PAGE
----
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**Published in:** Dagstuhl Seminar Proceedings, Volume 8431, Moderately Exponential Time Algorithms (2008)

Two problem sessions were part of the seminar on Moderately Exponential Time Algorithms. Some of the open problems presented at those sessions have been collected.

Fedor V. Fomin, Kazuo Iwama, Dieter Kratsch, Petteri Kaski, Mikko Koivisto, Lukasz Kowalik, Yoshio Okamoto, Johan van Rooij, and Ryan Williams. 08431 Open Problems – Moderately Exponential Time Algorithms. In Moderately Exponential Time Algorithms. Dagstuhl Seminar Proceedings, Volume 8431, pp. 1-8, Schloss Dagstuhl – Leibniz-Zentrum für Informatik (2008)

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@InProceedings{fomin_et_al:DagSemProc.08431.3, author = {Fomin, Fedor V. and Iwama, Kazuo and Kratsch, Dieter and Kaski, Petteri and Koivisto, Mikko and Kowalik, Lukasz and Okamoto, Yoshio and van Rooij, Johan and Williams, Ryan}, title = {{08431 Open Problems – Moderately Exponential Time Algorithms}}, booktitle = {Moderately Exponential Time Algorithms}, pages = {1--8}, series = {Dagstuhl Seminar Proceedings (DagSemProc)}, ISSN = {1862-4405}, year = {2008}, volume = {8431}, editor = {Fedor V. Fomin and Kazuo Iwama and Dieter Kratsch}, publisher = {Schloss Dagstuhl -- Leibniz-Zentrum f{\"u}r Informatik}, address = {Dagstuhl, Germany}, URL = {https://drops.dagstuhl.de/entities/document/10.4230/DagSemProc.08431.3}, URN = {urn:nbn:de:0030-drops-17986}, doi = {10.4230/DagSemProc.08431.3}, annote = {Keywords: Algorithms, NP-hard problems, Moderately Exponential Time Algorithms} }

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**Published in:** Dagstuhl Seminar Proceedings, Volume 6111, Complexity of Boolean Functions (2006)

Since quantum information is continuous, its handling is sometimes
surprisingly harder than the classical counterpart. A typical
example is cloning; making a copy of digital information is
straightforward but it is not possible exactly for quantum
information. The question in this paper is whether or not {em
quantum} network coding is possible. Its classical counterpart is
another good example to show that digital information flow can be done
much more efficiently than conventional (say, liquid) flow.
Our answer to the question is similar to the case of cloning, namely,
it is shown that quantum network coding is possible if approximation
is allowed, by using a simple network model called Butterfly. In this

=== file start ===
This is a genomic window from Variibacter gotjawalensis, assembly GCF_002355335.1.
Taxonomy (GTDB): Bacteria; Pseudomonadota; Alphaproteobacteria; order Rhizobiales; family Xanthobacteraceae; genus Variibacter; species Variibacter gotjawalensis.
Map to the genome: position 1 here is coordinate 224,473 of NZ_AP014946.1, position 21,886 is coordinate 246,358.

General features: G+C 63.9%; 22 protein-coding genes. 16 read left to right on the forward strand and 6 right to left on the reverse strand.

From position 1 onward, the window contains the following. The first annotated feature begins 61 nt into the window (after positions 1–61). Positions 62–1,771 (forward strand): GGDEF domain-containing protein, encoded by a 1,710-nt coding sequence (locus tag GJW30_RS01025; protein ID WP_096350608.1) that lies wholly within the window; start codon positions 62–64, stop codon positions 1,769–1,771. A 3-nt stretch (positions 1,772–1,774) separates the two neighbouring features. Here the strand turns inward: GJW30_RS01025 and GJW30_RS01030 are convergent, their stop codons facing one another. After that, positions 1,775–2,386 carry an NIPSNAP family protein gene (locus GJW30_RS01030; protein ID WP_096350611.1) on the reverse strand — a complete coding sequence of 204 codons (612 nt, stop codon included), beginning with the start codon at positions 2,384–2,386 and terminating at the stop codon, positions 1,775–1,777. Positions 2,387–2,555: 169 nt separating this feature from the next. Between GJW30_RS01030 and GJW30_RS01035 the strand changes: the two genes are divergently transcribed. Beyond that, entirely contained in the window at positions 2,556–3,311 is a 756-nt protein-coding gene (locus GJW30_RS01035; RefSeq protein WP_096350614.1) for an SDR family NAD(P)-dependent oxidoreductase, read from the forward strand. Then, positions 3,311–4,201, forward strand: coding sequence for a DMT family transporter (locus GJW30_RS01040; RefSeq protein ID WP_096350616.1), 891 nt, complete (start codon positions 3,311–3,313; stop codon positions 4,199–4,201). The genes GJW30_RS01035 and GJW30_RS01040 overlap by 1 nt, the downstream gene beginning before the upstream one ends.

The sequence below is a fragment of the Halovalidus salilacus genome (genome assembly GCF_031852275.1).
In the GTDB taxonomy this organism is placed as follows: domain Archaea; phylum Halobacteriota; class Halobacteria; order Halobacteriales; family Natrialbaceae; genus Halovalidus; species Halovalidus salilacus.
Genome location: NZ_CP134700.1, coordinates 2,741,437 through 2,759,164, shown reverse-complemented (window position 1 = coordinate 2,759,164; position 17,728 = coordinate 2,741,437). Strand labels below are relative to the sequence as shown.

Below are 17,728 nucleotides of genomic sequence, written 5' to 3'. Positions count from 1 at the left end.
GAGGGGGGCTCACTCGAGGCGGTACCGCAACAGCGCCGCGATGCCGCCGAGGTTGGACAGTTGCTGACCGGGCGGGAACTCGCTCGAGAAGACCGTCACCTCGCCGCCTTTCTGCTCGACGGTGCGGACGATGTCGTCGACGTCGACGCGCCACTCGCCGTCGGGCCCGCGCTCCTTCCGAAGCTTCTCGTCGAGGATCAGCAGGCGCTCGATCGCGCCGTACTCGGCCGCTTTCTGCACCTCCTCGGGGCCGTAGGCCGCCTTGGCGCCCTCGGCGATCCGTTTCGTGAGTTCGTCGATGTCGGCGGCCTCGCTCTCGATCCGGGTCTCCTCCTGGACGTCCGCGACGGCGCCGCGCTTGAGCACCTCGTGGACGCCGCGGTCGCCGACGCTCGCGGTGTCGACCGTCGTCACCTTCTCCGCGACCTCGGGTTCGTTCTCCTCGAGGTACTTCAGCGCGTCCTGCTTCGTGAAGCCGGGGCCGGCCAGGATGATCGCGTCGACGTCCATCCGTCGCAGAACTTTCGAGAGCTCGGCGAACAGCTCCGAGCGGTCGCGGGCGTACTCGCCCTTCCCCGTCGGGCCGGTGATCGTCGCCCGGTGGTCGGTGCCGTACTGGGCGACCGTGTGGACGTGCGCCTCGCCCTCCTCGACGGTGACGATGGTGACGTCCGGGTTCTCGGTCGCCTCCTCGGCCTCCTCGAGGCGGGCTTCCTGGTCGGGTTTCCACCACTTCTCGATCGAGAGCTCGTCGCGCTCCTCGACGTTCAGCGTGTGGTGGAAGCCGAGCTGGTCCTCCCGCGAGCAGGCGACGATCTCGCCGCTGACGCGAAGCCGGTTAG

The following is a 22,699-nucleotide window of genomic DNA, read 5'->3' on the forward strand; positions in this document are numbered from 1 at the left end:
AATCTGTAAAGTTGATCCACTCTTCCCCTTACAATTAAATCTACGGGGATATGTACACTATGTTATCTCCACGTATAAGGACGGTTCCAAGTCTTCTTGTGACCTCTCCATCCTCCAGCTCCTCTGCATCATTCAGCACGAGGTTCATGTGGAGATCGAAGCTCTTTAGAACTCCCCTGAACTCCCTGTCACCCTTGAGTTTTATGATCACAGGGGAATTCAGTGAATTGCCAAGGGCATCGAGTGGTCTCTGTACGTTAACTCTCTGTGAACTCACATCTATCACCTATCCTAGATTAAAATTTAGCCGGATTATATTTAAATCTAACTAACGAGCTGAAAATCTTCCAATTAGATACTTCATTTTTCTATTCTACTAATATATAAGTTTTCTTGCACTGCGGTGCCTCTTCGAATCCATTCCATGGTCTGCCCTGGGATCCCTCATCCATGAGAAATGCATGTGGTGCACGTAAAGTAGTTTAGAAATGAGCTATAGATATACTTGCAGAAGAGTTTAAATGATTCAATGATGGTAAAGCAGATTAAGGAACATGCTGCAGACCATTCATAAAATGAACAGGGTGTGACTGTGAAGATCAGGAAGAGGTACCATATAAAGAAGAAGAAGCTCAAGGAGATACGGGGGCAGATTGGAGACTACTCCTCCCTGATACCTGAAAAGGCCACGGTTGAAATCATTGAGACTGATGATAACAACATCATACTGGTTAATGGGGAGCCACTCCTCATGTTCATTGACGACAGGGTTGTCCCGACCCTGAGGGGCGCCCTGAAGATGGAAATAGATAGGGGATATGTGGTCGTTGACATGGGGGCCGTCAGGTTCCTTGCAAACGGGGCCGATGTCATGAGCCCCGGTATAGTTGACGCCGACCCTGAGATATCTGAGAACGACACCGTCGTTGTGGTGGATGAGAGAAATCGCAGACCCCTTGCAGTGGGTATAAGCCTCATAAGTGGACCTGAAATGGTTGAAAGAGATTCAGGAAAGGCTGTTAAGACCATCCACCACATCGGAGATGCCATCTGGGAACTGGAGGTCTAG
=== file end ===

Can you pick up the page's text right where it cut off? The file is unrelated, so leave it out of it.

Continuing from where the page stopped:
network, there are two flow paths, $s_1$ to $t_1$ and $s_2$ to $t_2$,
which shares a single bottleneck channel of capacity one. In the
classical case, we can send two bits simultaneously, one for each
path, in spite of the bottleneck. Our results for quantum network
coding include: (i) We can send any quantum state $|psi_1
angle$
from $s_1$ to $t_1$ and $|psi_2
angle$ from $s_2$ to $t_2$
simultaneously with a fidelity strictly greater than $1/2$. (ii) If
one of $|psi_1
angle$ and $|psi_2
angle$ is classical, then the
fidelity can be improved to $2/3$. (iii) Similar improvement is also
possible if $|psi_1
angle$ and $|psi_2
angle$ are restricted to
only a finite number of (previously known) states. (iv) Several
impossibility results including the general upper bound of the fidelity
are also given.

Masahito Hayashi, Kazuo Iwama, Harumichi Nishimura, Rudy Raymond, and Shigeru Yamashita. Quantum Network Coding. In Complexity of Boolean Functions. Dagstuhl Seminar Proceedings, Volume 6111, pp. 1-17, Schloss Dagstuhl – Leibniz-Zentrum für Informatik (2006)

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@InProceedings{hayashi_et_al:DagSemProc.06111.14, author = {Hayashi, Masahito and Iwama, Kazuo and Nishimura, Harumichi and Raymond, Rudy and Yamashita, Shigeru}, title = {{Quantum Network Coding}}, booktitle = {Complexity of Boolean Functions}, pages = {1--17}, series = {Dagstuhl Seminar Proceedings (DagSemProc)}, ISSN = {1862-4405}, year = {2006}, volume = {6111}, editor = {Matthias Krause and Pavel Pudl\'{a}k and R\"{u}diger Reischuk and Dieter van Melkebeek}, publisher = {Schloss Dagstuhl -- Leibniz-Zentrum f{\"u}r Informatik}, address = {Dagstuhl, Germany}, URL = {https://drops.dagstuhl.de/entities/document/10.4230/DagSemProc.06111.14}, URN = {urn:nbn:de:0030-drops-6080}, doi = {10.4230/DagSemProc.06111.14}, annote = {Keywords: Network coding, quantum computation, quantum information} }

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**Published in:** Dagstuhl Seminar Proceedings, Volume 5031, Algorithms for Optimization with Incomplete Information (2005)

Let $s$ be the ratio of the cost for purchasing skis over the cost for renting them. Then the famous result for the ski-rental problem shows that skiers should buy their skis after renting them $(s-1)$ times, which gives us an optimal competitive ratio of $2-\frac{1}{s}$. In practice, however, it appears that many skiers buy their skis before this optimal point of time and also many skiers keep renting them forever. In this paper we show that these behaviors of skiers are quite reasonable by using an {\em average-case competitive ratio}. For an exponential input distribution $f(t) = \lambda e^{-\lambda t}$, optimal strategies are (i) if $\frac{1}{\lambda} \leq s$, then skiers should rent their skis forever and (ii) otherwise should purchase them after renting approximately $s^2\lambda \;\;(

Hiroshi Fujiwara and Kazuo Iwama. Average-Case Competitive Analyses for Ski-Rental Problems. In Algorithms for Optimization with Incomplete Information. Dagstuhl Seminar Proceedings, Volume 5031, pp. 1-3, Schloss Dagstuhl – Leibniz-Zentrum für Informatik (2005)

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@InProceedings{fujiwara_et_al:DagSemProc.05031.8, author = {Fujiwara, Hiroshi and Iwama, Kazuo}, title = {{Average-Case Competitive Analyses for Ski-Rental Problems}}, booktitle = {Algorithms for Optimization with Incomplete Information}, pages = {1--3}, series = {Dagstuhl Seminar Proceedings (DagSemProc)}, ISSN = {1862-4405}, year = {2005}, volume = {5031}, editor = {Susanne Albers and Rolf H. M\"{o}hring and Georg Ch. Pflug and R\"{u}diger Schultz}, publisher = {Schloss Dagstuhl -- Leibniz-Zentrum f{\"u}r Informatik}, address = {Dagstuhl, Germany}, URL = {https://drops.dagstuhl.de/entities/document/10.4230/DagSemProc.05031.8}, URN = {urn:nbn:de:0030-drops-606}, doi = {10.4230/DagSemProc.05031.8}, annote = {Keywords: online algorithm , competitive analysis} }